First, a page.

New Reviews
Django Unchained
Captain Corelli's Mandolin
Les Misérables
Chernobyl Diaries
The Cabin in the Woods

Star Trek (2009)

The future begins.

Rating: 8/10

Running Time: 127 minutes

US Certificate: PG-13 UK Certificate: 12A

If I was to place myself somewhere on the “Star Trek” fan scale, I’d say I was maybe a 5, 6 tops. I know who all the major players are, I get the occasionally “in” Trekkie joke, and in high school, my best friend Danny got us the boy and girl versions of the Enterprise crew uniforms, but I’m not full on wearing the pointy ears to the premiere. I say all that to say that even if I weren’t familiar with the Trek mythos, I’d have enjoyed this film immensely—but I think knowing a little something helps. It’s good no matter what, though, so even if you’ve never heard of a Tribble or don’t know what the “T” stands for in James T. Kirk, this is still a worthy beginning to both a classic franchise AND the 2009 summer movie season (a little early).

Basically, we’re introduced to Captain Kirk in the first scenes—Captain George Kirk, James’s dad—moments before his heroic death. We see little Kirk being born … then fast forward to his rebellious years. Meanwhile, off in another section of the universe, young Spock is going through his own tough times, taunted by his peers for being half-human. Eventually, James (Chris Pine) grows up to be a cocky slacker with potential, Spock (Zachary Quinto) grows up to be, well, Spock, and the whole crew of the Enterprise gets their first stab at adventure as they try to save everybody from those mean, tattoo-faced Romulans.

Unlike the new X-Men film that delves into the history of Wolverine, this is a prequel that engages us from the first scene and re-invents its franchise. Often, one of two things happens in a story trying to tell the story of where established characters come from—they’re either totally unrecognizable and you’re left scratching your head as to whether the writer ever saw the originals, or they’re like little Mini Me versions of themselves, offering no insight into how they became the people we know. Here, Kirk and Spock are NOT the guys we know, but they’re on their way there, and the progression makes sense. Quinto, especially, is a different Spock, for sure, and it’s absolutely believable that, at this period in his life, he might have a few emotional blips. Also, one more performance note—loved Simon Pegg as Scotty. My only character gripe was with Chekhov—the accent thing was funny kinda, but I often just plain couldn’t understand him. Story-wise, the conflict with the Romulans has just the right balance of sci-fi tech and accessibility, so whether you’re a die-hard space freak or a casual watcher, you can be swept in and entertained. Overall, a fun, exhilarating “start” to the Trek mythology.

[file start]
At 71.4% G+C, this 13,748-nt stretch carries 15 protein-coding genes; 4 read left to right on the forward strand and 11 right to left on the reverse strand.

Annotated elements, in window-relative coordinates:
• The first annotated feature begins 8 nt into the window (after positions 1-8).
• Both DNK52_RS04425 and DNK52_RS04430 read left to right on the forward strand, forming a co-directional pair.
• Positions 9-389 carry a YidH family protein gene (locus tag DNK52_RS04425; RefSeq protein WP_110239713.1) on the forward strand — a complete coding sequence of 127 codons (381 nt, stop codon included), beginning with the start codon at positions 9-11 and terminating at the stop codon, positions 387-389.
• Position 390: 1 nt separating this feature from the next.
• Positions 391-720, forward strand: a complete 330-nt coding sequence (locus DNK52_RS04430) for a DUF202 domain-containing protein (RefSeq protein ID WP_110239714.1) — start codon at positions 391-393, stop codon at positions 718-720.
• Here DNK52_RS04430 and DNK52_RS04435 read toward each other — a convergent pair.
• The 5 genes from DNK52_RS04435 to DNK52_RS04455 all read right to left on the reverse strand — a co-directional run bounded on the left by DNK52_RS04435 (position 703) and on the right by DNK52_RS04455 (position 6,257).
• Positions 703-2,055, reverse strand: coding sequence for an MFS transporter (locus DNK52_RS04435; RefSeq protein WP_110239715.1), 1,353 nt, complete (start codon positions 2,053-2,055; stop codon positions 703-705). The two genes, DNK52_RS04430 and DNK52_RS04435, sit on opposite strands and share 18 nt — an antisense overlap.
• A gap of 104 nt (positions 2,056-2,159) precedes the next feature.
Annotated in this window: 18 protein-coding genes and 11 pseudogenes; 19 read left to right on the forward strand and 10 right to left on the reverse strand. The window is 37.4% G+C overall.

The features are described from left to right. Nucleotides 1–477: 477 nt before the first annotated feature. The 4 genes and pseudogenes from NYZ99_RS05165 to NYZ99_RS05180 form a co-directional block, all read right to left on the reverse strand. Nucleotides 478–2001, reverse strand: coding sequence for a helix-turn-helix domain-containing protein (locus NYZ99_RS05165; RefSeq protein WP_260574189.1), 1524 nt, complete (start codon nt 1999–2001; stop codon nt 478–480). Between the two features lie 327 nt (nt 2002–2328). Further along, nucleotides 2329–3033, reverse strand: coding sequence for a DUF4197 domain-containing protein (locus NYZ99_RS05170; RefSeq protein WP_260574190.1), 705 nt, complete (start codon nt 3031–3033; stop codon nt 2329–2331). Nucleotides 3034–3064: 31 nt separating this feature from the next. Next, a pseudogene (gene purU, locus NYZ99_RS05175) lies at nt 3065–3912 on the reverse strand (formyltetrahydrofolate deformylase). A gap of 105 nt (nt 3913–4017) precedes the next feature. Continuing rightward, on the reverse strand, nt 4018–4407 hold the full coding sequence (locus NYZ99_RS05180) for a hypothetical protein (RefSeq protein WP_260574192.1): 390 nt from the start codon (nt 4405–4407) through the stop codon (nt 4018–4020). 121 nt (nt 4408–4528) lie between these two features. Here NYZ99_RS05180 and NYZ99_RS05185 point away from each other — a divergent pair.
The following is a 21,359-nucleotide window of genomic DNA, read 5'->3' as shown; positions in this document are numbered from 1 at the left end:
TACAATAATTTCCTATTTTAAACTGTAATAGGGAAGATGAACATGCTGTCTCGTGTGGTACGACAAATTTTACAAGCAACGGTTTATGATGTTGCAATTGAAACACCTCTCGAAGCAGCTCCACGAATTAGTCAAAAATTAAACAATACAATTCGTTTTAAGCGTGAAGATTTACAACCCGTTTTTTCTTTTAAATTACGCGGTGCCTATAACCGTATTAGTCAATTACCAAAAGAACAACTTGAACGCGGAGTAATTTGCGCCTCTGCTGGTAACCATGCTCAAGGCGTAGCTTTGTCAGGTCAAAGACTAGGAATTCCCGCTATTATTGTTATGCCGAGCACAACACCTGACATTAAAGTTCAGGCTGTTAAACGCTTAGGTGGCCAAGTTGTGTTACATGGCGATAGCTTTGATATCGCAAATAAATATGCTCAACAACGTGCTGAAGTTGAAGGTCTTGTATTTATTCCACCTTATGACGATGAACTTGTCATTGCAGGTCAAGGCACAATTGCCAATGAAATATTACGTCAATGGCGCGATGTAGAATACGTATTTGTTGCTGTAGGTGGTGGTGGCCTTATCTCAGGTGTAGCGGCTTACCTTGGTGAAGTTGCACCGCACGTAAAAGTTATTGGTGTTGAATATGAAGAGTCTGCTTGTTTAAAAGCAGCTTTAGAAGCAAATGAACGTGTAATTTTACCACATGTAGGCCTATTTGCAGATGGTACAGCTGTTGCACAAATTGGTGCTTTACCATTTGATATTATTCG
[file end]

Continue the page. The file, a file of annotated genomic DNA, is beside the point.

It's Got: Accessible story, spot-on characters, humor, spectacular effects.

It Needs: Tone down Chekhov’s accent.


One of the most fully enjoyable movie-going experiences I’ve had in awhile, Star Trek is exciting, funny, looks great, and offers the perfect balance between re-inventing history and paying homage to its roots.